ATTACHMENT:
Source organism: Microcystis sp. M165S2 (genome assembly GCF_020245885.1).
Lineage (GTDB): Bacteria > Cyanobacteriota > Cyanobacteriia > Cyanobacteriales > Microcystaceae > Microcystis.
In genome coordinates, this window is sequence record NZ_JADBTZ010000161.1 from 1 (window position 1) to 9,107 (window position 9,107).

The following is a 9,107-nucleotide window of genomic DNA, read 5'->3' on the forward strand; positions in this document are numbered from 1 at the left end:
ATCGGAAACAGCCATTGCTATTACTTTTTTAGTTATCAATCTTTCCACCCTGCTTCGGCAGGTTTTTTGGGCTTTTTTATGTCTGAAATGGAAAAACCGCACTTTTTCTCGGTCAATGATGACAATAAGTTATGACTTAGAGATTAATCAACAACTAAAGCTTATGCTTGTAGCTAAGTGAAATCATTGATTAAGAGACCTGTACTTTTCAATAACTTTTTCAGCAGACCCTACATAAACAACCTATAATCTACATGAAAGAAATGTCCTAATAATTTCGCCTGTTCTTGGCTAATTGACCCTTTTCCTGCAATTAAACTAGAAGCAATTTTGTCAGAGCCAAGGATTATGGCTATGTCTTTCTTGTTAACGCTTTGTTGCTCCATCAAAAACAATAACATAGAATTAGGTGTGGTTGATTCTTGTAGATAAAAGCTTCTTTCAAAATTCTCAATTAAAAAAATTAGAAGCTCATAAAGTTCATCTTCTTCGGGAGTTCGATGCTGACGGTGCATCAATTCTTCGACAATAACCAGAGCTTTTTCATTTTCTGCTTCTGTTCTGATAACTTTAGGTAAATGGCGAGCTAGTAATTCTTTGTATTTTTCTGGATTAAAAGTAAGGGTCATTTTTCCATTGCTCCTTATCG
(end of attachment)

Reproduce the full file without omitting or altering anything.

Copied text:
Source organism: Microcystis sp. M165S2 (genome assembly GCF_020245885.1).
Lineage (GTDB): Bacteria > Cyanobacteriota > Cyanobacteriia > Cyanobacteriales > Microcystaceae > Microcystis.
In genome coordinates, this window is sequence record NZ_JADBTZ010000161.1 from 1 (window position 1) to 9,107 (window position 9,107).

The following is a 9,107-nucleotide window of genomic DNA, read 5'->3' on the forward strand; positions in this document are numbered from 1 at the left end:
ATCGGAAACAGCCATTGCTATTACTTTTTTAGTTATCAATCTTTCCACCCTGCTTCGGCAGGTTTTTTGGGCTTTTTTATGTCTGAAATGGAAAAACCGCACTTTTTCTCGGTCAATGATGACAATAAGTTATGACTTAGAGATTAATCAACAACTAAAGCTTATGCTTGTAGCTAAGTGAAATCATTGATTAAGAGACCTGTACTTTTCAATAACTTTTTCAGCAGACCCTACATAAACAACCTATAATCTACATGAAAGAAATGTCCTAATAATTTCGCCTGTTCTTGGCTAATTGACCCTTTTCCTGCAATTAAACTAGAAGCAATTTTGTCAGAGCCAAGGATTATGGCTATGTCTTTCTTGTTAACGCTTTGTTGCTCCATCAAAAACAATAACATAGAATTAGGTGTGGTTGATTCTTGTAGATAAAAGCTTCTTTCAAAATTCTCAATTAAAAAAATTAGAAGCTCATAAAGTTCATCTTCTTCGGGAGTTCGATGCTGACGGTGCATCAATTCTTCGACAATAACCAGAGCTTTTTCATTTTCTGCTTCTGTTCTGATAACTTTAGGTAAATGGCGAGCTAGTAATTCTTTGTATTTTTCTGGATTAAAAGTAAGGGTCATTTTTCCATTGCTCCTTATCG